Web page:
If you're concerned about waking up one night and finding yourself in a hollywood clip of a collapsing building and a run-for-your-life situation don't be. Sink holes start relatively small- they don't hide, you see the settling immediately, an engineer comes the same day and assesses the situation and they either repair the structure or move people out. Sometimes they do both. Very few properties are condemed as a total loss because of sink holes. Serious damange takes weeks to occur. They are frequenlty repaired and recertified by engineers and in most cases become reinsurable.

If you however own a property and therefore the liability of what happens to the structure/improvements under the conditions of a sink hole you should very carefully examine the insurance policy and make sure you have coverage. The state just changed the laws for insurance coverage on sink holes and in the two most prevelant sink hole claim counties they did not make coverage for sink hole claims automatic on your policy, you must separately insure for this claim in these counties (Pasco and Hernando).

Another issue which doesn't get much press but is generally more damaging to property and NOT generally covered by your insurance is subsidence. It basically looks and feels the same as a sink hole - only generally worse, but it's caused by a totally different source which can occur anywhere.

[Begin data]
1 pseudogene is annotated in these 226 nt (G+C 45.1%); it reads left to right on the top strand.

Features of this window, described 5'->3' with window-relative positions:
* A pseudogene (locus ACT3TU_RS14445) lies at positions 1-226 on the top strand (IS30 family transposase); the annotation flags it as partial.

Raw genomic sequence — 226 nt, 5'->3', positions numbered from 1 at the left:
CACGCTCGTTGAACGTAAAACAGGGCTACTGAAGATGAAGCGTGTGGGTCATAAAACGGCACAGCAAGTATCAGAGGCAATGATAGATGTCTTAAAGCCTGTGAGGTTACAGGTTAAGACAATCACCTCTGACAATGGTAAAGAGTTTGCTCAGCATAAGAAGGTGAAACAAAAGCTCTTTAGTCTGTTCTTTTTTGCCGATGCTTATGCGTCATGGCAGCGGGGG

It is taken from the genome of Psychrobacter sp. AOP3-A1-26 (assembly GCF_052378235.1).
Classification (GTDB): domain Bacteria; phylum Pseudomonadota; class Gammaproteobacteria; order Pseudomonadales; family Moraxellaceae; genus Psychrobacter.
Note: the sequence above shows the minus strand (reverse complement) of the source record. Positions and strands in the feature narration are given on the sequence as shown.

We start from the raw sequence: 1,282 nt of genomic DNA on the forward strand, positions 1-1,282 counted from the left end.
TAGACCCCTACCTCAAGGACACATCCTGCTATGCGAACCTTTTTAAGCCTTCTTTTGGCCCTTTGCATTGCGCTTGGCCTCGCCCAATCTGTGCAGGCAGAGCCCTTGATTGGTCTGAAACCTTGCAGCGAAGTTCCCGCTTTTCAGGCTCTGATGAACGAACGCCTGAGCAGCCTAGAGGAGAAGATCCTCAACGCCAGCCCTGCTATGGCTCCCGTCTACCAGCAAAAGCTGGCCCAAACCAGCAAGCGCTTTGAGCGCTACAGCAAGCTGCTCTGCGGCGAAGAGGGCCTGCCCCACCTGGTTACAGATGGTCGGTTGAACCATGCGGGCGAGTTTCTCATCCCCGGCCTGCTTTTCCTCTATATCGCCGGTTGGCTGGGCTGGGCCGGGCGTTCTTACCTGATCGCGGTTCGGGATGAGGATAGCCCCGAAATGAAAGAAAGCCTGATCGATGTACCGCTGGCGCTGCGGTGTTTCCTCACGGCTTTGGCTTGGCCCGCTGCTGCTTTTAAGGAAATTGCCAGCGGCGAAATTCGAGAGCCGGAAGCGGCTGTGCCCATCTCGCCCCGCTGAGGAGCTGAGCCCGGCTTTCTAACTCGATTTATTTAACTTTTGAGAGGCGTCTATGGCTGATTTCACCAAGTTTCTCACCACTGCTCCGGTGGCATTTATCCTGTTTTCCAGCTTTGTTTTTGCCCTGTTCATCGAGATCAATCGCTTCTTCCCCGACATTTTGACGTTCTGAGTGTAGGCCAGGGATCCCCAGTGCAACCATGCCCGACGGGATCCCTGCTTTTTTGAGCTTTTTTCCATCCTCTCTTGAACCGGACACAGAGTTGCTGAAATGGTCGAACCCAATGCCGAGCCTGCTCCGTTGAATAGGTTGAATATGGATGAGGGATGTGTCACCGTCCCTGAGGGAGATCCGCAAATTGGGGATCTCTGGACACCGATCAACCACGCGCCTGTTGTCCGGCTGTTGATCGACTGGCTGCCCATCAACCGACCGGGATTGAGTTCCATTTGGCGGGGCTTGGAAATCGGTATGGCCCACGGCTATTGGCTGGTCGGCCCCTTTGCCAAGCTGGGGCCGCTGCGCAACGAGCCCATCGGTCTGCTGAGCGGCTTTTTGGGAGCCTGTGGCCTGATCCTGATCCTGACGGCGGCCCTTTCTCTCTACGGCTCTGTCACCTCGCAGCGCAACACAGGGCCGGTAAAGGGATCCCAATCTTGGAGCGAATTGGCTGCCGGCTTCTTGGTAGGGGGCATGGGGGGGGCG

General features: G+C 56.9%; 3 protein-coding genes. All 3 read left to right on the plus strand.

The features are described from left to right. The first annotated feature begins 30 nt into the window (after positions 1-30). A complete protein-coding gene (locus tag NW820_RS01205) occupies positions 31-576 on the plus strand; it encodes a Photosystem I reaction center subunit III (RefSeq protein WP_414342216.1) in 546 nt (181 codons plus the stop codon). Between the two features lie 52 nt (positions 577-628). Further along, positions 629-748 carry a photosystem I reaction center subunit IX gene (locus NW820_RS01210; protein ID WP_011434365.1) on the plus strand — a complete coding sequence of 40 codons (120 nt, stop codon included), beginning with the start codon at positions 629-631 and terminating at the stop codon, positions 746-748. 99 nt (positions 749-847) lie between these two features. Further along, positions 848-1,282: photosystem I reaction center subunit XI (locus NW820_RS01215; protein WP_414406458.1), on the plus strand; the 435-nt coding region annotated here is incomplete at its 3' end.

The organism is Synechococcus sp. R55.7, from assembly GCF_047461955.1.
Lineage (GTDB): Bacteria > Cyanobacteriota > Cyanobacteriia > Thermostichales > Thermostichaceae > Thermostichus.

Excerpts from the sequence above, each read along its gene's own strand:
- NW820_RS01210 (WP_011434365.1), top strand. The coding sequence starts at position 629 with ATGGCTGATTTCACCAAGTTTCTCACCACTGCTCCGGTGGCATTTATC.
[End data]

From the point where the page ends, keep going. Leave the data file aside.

Subsidence is where the earth falls away below and creates a crater hole but it's caused usually by land fills or trash/debre that's been buried and then rots and no longer supports the soil above.

Make sure your where you live has never been built on a land fill and you should be ok. But remember - once upon a time even the most urban areas where once rural. Dumps were in the most unexpected places back then. The EPA posts a list by state of land fills
http://www.epa.gov/lmop/proj/xls/lmopdatafl.xls (broken link)
This is their florida list but I don't think this is comprehensive. Each county keeps their own historic records back - should contact the county you decide to live in.

But, unfortunately even if you know your property's not on a land fill you you may still have a risk if you don't know if it wasn't built on the "waste lot" a builder might have used to throw lumber or trash in while they were building out a subdivision. This practice isn't allowed any more but back in the 60's and 70's when there was less regulation it was pretty common. How do you know if this could be a problem for you? Well there won't be any maps or public records but you could hire a specialist to have what is the equivalent of a land "MRI" scan conducted on your property (in side and out) before you close on a purchse.